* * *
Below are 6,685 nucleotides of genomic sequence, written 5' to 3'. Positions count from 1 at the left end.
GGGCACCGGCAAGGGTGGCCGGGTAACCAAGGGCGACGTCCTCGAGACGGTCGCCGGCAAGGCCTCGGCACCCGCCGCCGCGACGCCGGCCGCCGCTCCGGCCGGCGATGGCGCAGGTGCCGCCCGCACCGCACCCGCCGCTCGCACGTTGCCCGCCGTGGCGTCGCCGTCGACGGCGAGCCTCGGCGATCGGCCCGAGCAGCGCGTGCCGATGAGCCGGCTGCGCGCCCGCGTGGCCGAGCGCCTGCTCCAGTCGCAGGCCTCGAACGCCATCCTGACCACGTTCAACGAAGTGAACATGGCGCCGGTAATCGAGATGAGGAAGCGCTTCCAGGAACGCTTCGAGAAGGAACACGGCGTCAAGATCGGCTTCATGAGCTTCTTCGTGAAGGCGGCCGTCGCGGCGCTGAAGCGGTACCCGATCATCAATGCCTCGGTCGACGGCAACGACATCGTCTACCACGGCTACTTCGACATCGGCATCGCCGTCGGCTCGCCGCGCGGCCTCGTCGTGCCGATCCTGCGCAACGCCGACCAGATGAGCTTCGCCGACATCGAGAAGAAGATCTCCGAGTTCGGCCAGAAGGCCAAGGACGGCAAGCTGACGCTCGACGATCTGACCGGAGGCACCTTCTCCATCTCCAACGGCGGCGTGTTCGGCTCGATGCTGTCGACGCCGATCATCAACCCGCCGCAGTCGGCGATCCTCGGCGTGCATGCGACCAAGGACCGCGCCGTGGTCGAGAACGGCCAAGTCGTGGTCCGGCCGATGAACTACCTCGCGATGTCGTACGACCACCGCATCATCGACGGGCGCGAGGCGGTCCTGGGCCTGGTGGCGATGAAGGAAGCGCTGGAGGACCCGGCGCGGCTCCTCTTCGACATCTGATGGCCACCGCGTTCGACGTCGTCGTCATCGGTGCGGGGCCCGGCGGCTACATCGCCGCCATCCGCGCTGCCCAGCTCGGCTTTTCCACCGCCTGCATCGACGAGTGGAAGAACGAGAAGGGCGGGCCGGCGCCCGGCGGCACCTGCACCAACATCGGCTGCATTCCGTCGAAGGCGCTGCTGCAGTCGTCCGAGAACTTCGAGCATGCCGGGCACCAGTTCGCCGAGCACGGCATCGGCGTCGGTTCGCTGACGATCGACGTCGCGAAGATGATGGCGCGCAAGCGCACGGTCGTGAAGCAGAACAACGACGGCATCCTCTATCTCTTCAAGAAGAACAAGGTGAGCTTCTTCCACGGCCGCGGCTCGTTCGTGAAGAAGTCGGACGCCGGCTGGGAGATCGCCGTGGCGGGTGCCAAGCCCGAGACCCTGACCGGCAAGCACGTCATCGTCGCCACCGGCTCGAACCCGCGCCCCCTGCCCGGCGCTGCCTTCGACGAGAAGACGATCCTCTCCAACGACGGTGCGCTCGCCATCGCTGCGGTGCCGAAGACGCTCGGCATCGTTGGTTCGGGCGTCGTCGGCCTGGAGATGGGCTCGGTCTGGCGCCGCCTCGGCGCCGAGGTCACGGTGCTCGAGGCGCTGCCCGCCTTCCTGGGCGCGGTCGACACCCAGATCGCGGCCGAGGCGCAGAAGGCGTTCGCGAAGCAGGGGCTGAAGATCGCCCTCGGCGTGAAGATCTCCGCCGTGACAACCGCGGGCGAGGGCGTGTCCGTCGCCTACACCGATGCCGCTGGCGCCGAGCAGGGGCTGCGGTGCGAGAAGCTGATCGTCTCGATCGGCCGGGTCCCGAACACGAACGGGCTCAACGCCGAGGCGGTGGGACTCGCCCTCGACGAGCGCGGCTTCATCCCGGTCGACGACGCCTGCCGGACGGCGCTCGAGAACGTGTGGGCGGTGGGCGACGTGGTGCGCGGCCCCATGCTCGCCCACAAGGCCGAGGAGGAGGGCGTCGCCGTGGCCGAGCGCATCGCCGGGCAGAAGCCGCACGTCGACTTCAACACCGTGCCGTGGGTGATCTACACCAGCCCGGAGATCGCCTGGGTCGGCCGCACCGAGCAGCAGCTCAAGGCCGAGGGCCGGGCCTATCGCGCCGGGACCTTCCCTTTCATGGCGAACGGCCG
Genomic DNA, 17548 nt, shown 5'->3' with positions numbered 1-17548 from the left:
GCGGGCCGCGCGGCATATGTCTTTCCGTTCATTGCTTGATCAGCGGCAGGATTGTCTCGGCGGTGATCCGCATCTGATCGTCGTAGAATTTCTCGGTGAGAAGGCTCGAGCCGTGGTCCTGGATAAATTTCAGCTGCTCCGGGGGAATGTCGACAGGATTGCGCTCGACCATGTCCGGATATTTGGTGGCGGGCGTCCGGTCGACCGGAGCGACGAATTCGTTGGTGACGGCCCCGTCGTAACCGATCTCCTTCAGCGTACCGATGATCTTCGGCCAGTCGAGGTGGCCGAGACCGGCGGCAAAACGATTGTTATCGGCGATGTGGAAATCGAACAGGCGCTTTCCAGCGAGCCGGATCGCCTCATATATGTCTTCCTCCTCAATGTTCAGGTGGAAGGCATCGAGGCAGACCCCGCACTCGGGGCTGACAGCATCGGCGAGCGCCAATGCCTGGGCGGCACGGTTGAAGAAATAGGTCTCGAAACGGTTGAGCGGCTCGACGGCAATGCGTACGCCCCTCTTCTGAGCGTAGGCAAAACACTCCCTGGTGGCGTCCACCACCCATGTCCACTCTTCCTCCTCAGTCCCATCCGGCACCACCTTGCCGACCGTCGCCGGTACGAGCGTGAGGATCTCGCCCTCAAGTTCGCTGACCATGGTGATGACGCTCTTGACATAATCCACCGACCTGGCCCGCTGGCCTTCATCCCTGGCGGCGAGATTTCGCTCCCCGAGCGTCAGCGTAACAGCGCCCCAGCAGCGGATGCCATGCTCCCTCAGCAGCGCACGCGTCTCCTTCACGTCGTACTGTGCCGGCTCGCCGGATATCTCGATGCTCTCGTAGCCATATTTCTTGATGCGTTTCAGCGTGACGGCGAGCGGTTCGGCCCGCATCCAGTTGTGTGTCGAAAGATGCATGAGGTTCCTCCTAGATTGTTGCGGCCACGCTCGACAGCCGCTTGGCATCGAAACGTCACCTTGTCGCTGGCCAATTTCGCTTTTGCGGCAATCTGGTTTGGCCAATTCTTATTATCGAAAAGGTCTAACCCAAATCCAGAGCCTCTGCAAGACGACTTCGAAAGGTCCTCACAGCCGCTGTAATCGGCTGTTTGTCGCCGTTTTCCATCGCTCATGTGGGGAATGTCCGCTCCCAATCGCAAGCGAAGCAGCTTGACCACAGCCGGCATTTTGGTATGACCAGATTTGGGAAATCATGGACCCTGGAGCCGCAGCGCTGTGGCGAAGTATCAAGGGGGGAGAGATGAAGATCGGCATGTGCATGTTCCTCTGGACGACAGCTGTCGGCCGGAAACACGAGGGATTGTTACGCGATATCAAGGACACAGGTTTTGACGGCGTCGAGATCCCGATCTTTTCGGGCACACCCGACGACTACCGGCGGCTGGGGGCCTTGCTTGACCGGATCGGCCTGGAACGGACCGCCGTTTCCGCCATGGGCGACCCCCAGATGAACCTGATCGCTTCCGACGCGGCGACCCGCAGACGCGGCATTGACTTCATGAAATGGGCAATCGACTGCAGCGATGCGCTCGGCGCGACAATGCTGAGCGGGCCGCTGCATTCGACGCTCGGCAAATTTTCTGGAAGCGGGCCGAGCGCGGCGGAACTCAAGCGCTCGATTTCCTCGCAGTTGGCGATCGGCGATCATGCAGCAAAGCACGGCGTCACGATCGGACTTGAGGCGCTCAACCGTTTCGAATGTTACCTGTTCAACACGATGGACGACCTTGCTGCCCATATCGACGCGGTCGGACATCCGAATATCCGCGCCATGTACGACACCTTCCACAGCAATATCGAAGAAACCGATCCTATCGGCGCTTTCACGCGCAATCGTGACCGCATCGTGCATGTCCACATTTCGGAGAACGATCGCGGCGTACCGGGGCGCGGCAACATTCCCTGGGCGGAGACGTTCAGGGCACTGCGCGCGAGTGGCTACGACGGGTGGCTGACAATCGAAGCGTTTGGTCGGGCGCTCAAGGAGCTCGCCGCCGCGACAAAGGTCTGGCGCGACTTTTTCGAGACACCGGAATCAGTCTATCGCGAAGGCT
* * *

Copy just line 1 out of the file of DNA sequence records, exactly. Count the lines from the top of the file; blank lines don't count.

Below are 6,685 nucleotides of genomic sequence, written 5' to 3'. Positions count from 1 at the left end.